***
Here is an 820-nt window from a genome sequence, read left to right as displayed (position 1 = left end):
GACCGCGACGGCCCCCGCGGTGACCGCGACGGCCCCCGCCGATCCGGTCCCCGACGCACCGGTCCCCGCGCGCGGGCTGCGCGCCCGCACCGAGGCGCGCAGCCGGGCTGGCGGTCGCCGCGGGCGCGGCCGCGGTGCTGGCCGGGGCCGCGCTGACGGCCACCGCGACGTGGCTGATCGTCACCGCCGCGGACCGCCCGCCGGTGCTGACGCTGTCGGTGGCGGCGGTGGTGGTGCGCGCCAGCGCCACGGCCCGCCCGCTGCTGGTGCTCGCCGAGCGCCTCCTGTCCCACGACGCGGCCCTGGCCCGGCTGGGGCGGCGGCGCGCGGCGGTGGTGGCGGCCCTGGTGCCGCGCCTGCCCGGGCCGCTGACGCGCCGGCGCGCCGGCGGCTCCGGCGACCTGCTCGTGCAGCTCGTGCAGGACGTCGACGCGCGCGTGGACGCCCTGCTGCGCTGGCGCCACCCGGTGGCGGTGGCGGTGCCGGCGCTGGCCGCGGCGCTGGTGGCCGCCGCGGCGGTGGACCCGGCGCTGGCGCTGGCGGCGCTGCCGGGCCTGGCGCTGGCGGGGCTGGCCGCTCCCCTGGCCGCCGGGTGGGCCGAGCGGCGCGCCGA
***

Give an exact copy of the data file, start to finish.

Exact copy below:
Here is an 820-nt window from a genome sequence, read left to right as displayed (position 1 = left end):
GACCGCGACGGCCCCCGCGGTGACCGCGACGGCCCCCGCCGATCCGGTCCCCGACGCACCGGTCCCCGCGCGCGGGCTGCGCGCCCGCACCGAGGCGCGCAGCCGGGCTGGCGGTCGCCGCGGGCGCGGCCGCGGTGCTGGCCGGGGCCGCGCTGACGGCCACCGCGACGTGGCTGATCGTCACCGCCGCGGACCGCCCGCCGGTGCTGACGCTGTCGGTGGCGGCGGTGGTGGTGCGCGCCAGCGCCACGGCCCGCCCGCTGCTGGTGCTCGCCGAGCGCCTCCTGTCCCACGACGCGGCCCTGGCCCGGCTGGGGCGGCGGCGCGCGGCGGTGGTGGCGGCCCTGGTGCCGCGCCTGCCCGGGCCGCTGACGCGCCGGCGCGCCGGCGGCTCCGGCGACCTGCTCGTGCAGCTCGTGCAGGACGTCGACGCGCGCGTGGACGCCCTGCTGCGCTGGCGCCACCCGGTGGCGGTGGCGGTGCCGGCGCTGGCCGCGGCGCTGGTGGCCGCCGCGGCGGTGGACCCGGCGCTGGCGCTGGCGGCGCTGCCGGGCCTGGCGCTGGCGGGGCTGGCCGCTCCCCTGGCCGCCGGGTGGGCCGAGCGGCGCGCCGA